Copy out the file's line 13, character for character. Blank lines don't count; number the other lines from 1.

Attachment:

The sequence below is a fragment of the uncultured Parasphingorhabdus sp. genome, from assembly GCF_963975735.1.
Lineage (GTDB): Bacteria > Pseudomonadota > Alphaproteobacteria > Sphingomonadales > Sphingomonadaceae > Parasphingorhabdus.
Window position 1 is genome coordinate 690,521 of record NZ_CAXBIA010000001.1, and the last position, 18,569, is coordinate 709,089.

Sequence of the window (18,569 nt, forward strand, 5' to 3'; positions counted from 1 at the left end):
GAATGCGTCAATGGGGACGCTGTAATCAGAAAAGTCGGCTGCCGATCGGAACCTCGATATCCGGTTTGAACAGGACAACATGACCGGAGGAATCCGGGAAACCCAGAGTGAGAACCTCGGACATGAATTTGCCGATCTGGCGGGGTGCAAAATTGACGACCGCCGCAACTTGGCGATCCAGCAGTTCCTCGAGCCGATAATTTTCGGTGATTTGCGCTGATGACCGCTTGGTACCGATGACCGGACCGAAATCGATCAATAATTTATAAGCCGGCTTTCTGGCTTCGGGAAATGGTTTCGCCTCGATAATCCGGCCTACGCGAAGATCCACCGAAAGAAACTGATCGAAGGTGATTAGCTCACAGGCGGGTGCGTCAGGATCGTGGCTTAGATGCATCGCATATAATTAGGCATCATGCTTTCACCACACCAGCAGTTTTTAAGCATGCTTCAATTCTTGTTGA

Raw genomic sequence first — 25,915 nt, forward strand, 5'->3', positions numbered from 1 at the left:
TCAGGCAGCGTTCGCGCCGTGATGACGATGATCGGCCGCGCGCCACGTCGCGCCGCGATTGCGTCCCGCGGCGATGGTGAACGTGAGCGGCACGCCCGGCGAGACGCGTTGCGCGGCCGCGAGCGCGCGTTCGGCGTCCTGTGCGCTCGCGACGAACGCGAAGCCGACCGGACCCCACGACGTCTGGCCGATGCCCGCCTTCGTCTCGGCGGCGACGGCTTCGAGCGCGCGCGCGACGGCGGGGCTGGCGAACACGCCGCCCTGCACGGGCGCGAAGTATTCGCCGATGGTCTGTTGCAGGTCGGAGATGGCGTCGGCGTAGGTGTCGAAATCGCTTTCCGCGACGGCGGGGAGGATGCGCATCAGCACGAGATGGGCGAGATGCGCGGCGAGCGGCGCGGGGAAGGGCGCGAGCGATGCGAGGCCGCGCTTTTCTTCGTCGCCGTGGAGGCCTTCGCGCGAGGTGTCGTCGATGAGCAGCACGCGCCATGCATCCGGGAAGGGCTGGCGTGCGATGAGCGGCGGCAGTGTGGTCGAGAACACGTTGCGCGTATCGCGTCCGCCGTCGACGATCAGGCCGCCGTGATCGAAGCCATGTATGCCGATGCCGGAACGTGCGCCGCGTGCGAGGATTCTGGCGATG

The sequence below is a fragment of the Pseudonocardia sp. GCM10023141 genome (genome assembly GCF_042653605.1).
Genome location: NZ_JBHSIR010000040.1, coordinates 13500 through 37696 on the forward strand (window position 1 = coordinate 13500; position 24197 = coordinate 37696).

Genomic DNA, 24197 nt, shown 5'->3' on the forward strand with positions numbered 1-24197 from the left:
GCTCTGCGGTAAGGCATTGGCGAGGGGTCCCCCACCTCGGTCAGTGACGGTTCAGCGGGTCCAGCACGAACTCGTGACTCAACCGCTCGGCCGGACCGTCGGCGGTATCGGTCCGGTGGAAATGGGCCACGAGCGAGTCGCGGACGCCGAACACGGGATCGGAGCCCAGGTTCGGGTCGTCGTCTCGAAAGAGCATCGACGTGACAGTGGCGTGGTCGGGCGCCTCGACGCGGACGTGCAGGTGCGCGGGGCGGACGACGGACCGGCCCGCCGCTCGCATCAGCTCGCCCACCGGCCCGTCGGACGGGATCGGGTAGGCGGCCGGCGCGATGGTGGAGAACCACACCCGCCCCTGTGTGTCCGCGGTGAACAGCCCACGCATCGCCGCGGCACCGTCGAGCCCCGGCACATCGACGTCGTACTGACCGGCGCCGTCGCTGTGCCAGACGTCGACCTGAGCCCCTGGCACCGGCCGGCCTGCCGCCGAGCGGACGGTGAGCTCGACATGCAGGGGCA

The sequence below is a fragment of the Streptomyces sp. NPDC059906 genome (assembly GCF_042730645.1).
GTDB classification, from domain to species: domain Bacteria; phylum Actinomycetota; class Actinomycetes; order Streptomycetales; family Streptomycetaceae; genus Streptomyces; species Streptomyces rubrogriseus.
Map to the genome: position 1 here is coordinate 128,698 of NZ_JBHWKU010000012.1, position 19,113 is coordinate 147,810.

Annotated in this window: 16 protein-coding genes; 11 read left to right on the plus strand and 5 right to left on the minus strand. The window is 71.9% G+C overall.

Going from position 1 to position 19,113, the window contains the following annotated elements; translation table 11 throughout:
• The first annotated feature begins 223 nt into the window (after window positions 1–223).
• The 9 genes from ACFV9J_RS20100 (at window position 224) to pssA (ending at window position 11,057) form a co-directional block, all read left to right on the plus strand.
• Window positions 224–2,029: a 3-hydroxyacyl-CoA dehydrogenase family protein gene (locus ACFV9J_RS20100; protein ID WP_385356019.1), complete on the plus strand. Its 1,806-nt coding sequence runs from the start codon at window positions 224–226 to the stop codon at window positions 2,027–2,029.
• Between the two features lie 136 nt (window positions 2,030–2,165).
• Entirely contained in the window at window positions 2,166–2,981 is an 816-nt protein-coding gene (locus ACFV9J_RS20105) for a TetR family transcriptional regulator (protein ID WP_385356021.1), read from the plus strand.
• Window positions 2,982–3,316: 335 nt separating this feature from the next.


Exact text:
GTDB classification, from domain to species: domain Bacteria; phylum Actinomycetota; class Actinomycetes; order Streptomycetales; family Streptomycetaceae; genus Streptomyces; species Streptomyces rubrogriseus.